Henry Rollins: I think all those bands should do what they want. The guys who were in Black Flag who have been going out as a cover band of the band they were in, are doing it because they are broke. It’s not love of music. I think when you’re in the moment, the music plays you. After that, you’re playing the music and that’s when it’s time to move on. To me, I think at some point, the music becomes entertainment and when it gets to that state, I am out. Like I said, these people should do whatever they want to. For myself, I am only interested in moving forward. Resting on past achievements lacks courage as far as I’m concerned.

CLTure: Are there any themes to look forward to at your Charlotte performance? Is there a particular point this tour is trying to make?

Henry Rollins: No single point. I tell stories from where I have been, comment on things. I think the through line is that I am trying to get to the truth of things.



CLTure: Do you really feel that people are ungovernable? If so, why get behind Bernie Sanders’?

Henry Rollins: What I said has nothing to do with any one candidate. I have said before that people are for the most part, ungovernable. Not completely so. The point I was making is that any system of government will have difficulties because there are people who will always disagree with aspects of the governance. That’s why there is more than one party, vetoes, etc. You vote for who you share the most values with and hope for the best. But don’t think that Homo sapiens will suddenly become all cozy and everyone will agree with everyone else. The species is too high functioning.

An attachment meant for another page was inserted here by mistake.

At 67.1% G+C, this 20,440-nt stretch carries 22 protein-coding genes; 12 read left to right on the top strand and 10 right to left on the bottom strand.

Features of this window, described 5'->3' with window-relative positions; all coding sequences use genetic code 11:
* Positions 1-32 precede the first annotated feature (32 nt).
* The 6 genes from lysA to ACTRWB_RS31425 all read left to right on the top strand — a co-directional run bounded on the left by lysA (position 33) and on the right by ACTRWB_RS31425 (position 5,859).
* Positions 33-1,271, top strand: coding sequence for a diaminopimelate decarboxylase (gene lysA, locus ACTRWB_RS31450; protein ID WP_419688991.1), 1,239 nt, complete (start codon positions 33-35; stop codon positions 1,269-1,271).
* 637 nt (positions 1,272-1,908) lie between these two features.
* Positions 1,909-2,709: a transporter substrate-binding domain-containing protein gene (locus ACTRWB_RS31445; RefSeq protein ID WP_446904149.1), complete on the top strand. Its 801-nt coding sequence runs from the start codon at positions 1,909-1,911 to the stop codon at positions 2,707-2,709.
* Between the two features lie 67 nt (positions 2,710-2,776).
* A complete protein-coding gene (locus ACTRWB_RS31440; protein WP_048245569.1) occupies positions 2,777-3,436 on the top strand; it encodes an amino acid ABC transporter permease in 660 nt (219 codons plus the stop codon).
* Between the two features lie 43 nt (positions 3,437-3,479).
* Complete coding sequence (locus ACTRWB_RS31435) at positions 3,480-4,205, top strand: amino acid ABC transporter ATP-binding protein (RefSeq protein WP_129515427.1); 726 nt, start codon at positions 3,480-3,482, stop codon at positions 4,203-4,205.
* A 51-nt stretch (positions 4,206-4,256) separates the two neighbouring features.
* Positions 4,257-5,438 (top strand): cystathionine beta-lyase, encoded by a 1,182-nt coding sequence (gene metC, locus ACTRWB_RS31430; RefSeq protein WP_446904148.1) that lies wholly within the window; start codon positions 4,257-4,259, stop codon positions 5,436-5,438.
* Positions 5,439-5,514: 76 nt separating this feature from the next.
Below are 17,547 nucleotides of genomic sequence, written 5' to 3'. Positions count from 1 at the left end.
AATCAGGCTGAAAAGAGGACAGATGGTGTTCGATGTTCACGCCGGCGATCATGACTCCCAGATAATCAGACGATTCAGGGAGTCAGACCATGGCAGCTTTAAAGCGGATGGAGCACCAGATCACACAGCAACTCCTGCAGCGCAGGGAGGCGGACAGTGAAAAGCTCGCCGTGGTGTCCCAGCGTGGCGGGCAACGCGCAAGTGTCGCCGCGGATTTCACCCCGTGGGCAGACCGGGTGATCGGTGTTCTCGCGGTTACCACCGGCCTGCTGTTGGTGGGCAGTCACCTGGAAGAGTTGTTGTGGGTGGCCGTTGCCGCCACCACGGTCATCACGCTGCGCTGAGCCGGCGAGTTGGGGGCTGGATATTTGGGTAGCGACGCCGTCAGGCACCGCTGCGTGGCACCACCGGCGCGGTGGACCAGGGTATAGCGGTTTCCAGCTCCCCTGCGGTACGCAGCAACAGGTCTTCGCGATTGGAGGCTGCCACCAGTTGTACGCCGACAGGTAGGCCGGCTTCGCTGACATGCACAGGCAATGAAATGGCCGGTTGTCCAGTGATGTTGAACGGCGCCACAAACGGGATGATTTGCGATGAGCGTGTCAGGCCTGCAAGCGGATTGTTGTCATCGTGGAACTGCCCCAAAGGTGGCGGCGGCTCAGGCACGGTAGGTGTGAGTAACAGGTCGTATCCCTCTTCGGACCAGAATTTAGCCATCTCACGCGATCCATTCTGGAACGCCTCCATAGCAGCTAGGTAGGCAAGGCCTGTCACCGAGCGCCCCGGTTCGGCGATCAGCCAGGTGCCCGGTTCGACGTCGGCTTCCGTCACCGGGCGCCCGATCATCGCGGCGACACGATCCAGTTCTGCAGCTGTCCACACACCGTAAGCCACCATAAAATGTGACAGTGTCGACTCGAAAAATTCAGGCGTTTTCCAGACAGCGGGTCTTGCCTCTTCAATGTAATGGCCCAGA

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CLTure: What are you listening to right now? Reading right now?

Henry Rollins: I am re-reading the biography on The Ruts. It’s called ‘Love in Vain’ by Roland Link. I am listening to a lot of different stuff all the time. I have been listening to a lot of music from the M Squared label, an old Australian label. The records aren’t all that easy to find but very interesting stuff.

CLTure: You’ve traveled the world extensively – is there anywhere that you feel is your spiritual or second home? Where and why?

Henry Rollins: I don’t have that anywhere. I just go from place to place. There are some countries I like a lot. I am in Alice Springs Australia right now. It’s amazing. I have never been to this part of Australia before.

CLTure: You’re managed to stay very fit despite being insanely busy. What’s your diet like?

Henry Rollins: Just lean and sensible as I can make it. Nothing special though. I try to stay away from food that is too much fun basically.

Catch Henry Rollins in Charlotte on January 11, 2018 at McGlohon.




Read next: 

https://clture.org/indigo-de-souza/

https://clture.org/summer-playlist-barack-obama-north-carolina/